My Prediction for Virtual Worlds in 2011

At the end of each calendar year, it’s common for people to offer up their predictions for the new year ahead.

Such predictions are fun to make and fun to read.  Since I mostly swim in the waters of online communities and virtual worlds, most of the predictions I come across have to do with the future of technology.

I have a prediction for the coming year.  And while my prediction involves the technology landscape of virtual worlds, what I predict will happen actually has nothing to do with technology.

A Time of Options

The current technology landscape of virtual worlds is in flux.  Second Life continues to be the largest general-purpose virtual word out there, but other viable options are gaining ground.  Opensim provides an increasingly stable open-source environment with interconnectivity between different grids via hypergrid protocols.  Blue Mars continues to grow while adding new features.  And various web-based virtual worlds based on Unity3D offer compelling lightweight ways to quickly bring people into virtual worlds that can be developed using mesh-based content creation tools.

Looking at One’s Past Work

People who have been developing projects and content in virtual worlds for many years, particularly Second Life, are starting to spend a good amount of time looking at the above options.  But they’re also thinking a lot about all of their preexisting work.  Many people have invested significant time and energy in their past and current efforts.  This investment naturally makes them hesitant to make any dramatic change in their current virtual world platform.  How will I move all my stuff to a new world?  Will I have to learn how to use new tools?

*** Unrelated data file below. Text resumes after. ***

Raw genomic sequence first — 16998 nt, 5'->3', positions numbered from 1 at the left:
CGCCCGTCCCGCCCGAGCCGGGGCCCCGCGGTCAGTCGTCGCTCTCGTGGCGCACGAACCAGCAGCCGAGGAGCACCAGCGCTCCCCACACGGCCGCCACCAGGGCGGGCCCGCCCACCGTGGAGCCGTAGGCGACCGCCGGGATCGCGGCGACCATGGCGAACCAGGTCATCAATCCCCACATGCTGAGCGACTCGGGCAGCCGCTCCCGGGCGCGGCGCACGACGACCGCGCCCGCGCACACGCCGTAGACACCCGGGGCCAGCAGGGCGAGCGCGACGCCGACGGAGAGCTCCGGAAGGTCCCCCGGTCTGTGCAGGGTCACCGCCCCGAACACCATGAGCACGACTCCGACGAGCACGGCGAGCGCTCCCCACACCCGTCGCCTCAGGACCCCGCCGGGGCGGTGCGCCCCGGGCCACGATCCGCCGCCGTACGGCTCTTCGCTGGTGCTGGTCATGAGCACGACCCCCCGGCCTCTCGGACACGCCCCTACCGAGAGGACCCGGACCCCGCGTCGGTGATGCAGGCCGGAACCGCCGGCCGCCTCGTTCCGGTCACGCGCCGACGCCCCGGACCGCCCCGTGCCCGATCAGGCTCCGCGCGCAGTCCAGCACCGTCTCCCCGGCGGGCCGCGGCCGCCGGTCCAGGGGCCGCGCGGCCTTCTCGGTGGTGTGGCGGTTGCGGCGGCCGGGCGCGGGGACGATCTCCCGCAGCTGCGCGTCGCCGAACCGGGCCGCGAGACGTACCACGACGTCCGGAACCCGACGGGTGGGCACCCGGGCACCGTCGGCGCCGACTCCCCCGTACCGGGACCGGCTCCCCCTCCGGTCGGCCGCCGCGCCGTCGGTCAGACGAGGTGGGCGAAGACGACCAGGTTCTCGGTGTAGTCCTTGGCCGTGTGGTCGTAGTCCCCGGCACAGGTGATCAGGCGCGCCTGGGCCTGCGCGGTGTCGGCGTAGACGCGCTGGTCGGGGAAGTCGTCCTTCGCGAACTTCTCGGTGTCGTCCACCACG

As a result of this, many people are not outright abandoning their current virtual world platform of choice.  Rather, they are starting to dip their toes in other virtual worlds.  Testing the waters.

My Prediction: A Realization

Which brings me to my prediction.  As seasoned virtual world users begin to test the waters of new platforms, I predict these people will have a striking realization.  A priceless epiphany.

I predict people will realize that all their past and current work in virtual worlds has given them a wealth of experiential knowledge and connections to amazing communities of people.  And it is this combination of wisdom and community that will allow them to succeed in any virtual world they choose to explore in the future.

The most important things in life are not things. And in a similar fashion, the most important things in virtual worlds are not the objects you’ve created or the code you’re written. And while you may have gained many specific skills with different technological tools, those learned skills are also incidental.